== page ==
url: new URL("/", ctx.url),
    inbox: ctx.getInboxUri(handle),  // Inbox URI
  });
});

Now, let's restart the server and look up the actor me again, but this time on your Mastodon instance (or any other ActivityPub server you have account on). To look up the actor me, you need to search with the full handle of the actor (i.e., @me@your-server-domain):

Search results on Mastodon; the actor @me shows up.

When you find the actor me, click on the actor's profile and then click on the Follow button. You should see your Mastodon account sending a follow request to the actor me on the console where the server is running:

Person {
  id: URL "...",
  name: "...",
  ... omitted for brevity ...
}

However, the server doesn't send an accept activity back to the sender yet. We will cover this in the next section.

Generating a key pair

To send an activity, first, we need to generate a key pair for the actor me so that the server can sign the activity with the private key. Fortunately, Fedify provides helper functions to generate and export/import keys:

typescript
import {
  Federation, Follow, Person, MemoryKvStore,
  // Import helper functions:
  exportJwk, generateCryptoKeyPair, importJwk,  
} from "@fedify/fedify";

By the way, when should we generate a key pair? In general, you should generate a key pair when the actor is created. In our case, we generate a key pair when the actor me is dispatched for the first time. Then, we store the key pair in the key-value store so that the server can use the key pair later.

The setKeyPairsDispatcher() method is used to set a key pairs dispatcher for the actor. The key pairs dispatcher is a function that is called when the key pairs of an actor is needed. Let's set a key pairs dispatcher for the actor me. setKeyPairsDispatcher() method should be chained after the Federation.setActorDispatcher() method:

typescript
const kv = await Deno.openKv();  // Open the key-value store

federation
  .setActorDispatcher("/users/{handle}", async (ctx, handle) => {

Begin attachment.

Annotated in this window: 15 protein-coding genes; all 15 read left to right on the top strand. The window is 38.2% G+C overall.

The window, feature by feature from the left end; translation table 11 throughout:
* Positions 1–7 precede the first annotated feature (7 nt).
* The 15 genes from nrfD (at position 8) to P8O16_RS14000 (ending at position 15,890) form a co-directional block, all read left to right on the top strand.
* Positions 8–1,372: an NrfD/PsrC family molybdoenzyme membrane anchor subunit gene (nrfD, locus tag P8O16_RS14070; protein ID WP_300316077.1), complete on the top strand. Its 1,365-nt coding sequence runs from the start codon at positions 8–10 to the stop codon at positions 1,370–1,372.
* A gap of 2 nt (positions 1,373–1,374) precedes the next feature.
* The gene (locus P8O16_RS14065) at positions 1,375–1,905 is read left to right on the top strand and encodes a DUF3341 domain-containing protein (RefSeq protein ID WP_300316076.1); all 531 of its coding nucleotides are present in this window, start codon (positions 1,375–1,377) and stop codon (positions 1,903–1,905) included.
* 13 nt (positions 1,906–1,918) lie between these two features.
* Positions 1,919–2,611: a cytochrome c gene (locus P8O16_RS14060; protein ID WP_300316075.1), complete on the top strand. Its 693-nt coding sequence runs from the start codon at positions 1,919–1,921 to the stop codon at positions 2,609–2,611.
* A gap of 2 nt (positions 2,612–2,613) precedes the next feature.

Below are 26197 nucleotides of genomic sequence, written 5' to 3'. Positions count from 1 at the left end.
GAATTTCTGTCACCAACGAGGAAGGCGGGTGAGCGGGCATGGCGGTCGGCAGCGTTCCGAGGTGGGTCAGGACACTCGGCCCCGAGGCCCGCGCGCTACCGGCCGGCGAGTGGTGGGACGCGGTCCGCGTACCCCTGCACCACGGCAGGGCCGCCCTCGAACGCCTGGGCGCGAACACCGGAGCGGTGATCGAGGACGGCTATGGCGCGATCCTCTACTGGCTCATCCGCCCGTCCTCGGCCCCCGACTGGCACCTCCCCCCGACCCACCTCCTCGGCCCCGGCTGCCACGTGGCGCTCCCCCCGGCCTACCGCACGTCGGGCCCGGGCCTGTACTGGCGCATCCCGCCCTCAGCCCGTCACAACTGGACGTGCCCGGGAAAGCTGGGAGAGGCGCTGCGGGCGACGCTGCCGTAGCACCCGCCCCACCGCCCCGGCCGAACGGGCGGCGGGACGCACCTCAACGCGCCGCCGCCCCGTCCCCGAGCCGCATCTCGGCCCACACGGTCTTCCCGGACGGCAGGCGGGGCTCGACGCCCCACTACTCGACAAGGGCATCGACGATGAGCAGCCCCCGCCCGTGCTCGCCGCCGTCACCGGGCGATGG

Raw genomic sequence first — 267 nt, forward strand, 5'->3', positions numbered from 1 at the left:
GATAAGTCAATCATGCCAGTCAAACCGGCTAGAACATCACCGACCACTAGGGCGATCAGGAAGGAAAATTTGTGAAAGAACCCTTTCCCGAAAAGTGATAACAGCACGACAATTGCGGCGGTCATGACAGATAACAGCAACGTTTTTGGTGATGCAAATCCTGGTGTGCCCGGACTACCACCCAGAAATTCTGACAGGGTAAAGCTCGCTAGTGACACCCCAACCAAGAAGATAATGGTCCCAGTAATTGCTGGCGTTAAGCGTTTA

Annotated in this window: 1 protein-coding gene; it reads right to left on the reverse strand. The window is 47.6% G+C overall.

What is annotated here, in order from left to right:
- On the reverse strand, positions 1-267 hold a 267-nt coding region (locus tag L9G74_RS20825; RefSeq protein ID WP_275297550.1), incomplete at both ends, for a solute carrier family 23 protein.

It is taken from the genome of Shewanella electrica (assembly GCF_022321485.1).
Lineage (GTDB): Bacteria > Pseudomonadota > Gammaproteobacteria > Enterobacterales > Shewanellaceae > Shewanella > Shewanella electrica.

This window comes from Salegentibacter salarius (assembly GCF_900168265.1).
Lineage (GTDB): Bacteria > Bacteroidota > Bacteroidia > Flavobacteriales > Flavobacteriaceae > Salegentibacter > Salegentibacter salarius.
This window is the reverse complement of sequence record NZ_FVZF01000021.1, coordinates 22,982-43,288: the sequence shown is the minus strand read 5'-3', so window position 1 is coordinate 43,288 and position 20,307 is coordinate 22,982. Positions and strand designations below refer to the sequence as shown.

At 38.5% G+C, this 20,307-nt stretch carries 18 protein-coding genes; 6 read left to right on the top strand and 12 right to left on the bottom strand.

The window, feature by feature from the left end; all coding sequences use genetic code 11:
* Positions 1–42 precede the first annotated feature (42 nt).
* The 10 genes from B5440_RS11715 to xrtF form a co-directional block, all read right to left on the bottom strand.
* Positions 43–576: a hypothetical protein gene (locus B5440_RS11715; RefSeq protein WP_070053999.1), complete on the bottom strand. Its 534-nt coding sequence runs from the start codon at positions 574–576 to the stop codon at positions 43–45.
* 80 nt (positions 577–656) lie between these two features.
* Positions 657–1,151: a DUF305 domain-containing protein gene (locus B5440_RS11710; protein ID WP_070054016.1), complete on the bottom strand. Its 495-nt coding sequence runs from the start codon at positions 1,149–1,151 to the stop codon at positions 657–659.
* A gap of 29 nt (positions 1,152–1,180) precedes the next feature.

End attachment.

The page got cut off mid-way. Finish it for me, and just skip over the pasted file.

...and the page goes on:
if (handle !== "me") return null;
    return new Person({
      id: ctx.getActorUri(handle),
      name: "Me",
      summary: "This is me!",
      preferredUsername: handle,
      url: new URL("/", ctx.url),
      inbox: ctx.getInboxUri(handle),
      // The public keys of the actor; they are provided by the key pairs
      // dispatcher we define below:
      publicKeys: (await ctx.getActorKeyPairs(handle))
        .map(keyPair => keyPair.cryptographicKey),
    });
  })
  .setKeyPairsDispatcher(async (ctx, handle) => {
    if (handle != "me") return [];  // Other than "me" is not found.
    const entry = await kv.get<{ privateKey: unknown, publicKey: unknown }>(["key"]);
    if (entry == null || entry.value == null) {
      // Generate a new key pair at the first time:
      const { privateKey, publicKey } =
        await generateCryptoKeyPair("RSASSA-PKCS1-v1_5");
      // Store the generated key pair to the Deno KV database in JWK format:
      await kv.set(
        ["key"],
        {
          privateKey: await exportJwk(privateKey),
          publicKey: await exportJwk(publicKey),
        }
      );
      return [{ privateKey, publicKey }];
    }
    // Load the key pair from the Deno KV database:
    const privateKey = await importJwk(entry.value.privateKey, "private");
    const publicKey =  await importJwk(entry.value.publicKey, "public");
    return [{ privateKey, publicKey }];
  });
typescript
import { openKv } from "@deno/kv";

const kv = await openKv("kv.db");  // Open the key-value store

federation
  .setActorDispatcher("/users/{handle}", async (ctx, handle, key) => {
    if (handle !== "me") return null;
    return new Person({
      id: ctx.getActorUri(handle),
      name: "Me",
      summary: "This is me!",
      preferredUsername: handle,
      url: new URL("/", ctx.url),
      inbox: ctx.getInboxUri(handle),
      // The public keys of the actor; they are provided by the key pairs
      // dispatcher we define below:
      publicKeys: (await ctx.getActorKeyPairs(handle))
        .map(keyPair => keyPair.cryptographicKey),
    });
  })
  .setKeyPairsDispatcher(async (ctx, handle) => {
    if (handle != "me") return [];  // Other than "me" is not found.
    const entry = await kv.get<{ privateKey: unknown, publicKey: unknown }>(["key"]);
    if (entry == null || entry.value == null) {
      // Generate a new key pair at the first time:
      const { privateKey, publicKey } =
        await generateCryptoKeyPair("RSASSA-PKCS1-v1_5");
      // Store the generated key pair to the Deno KV database in JWK format:
      await kv.set(
        ["key"],
        {
          privateKey: await exportJwk(privateKey),
          publicKey: await exportJwk(publicKey),
        }
      );
      return [{ privateKey, publicKey }];
    }
    // Load the key pair from the Deno KV database:
    const privateKey = await importJwk(entry.value.privateKey, "private");
    const publicKey =  await importJwk(entry.value.publicKey, "public");
    return [{ privateKey, publicKey }];
  });
typescript
import { serialize as encodeV8, deserialize as decodeV8 } from "node:v8";
import { openKv } from "@deno/kv";

// Open the key-value store:
const kv = await openKv("kv.db", { encodeV8, decodeV8 });

federation
  .setActorDispatcher("/users/{handle}", async (ctx, handle, key) => {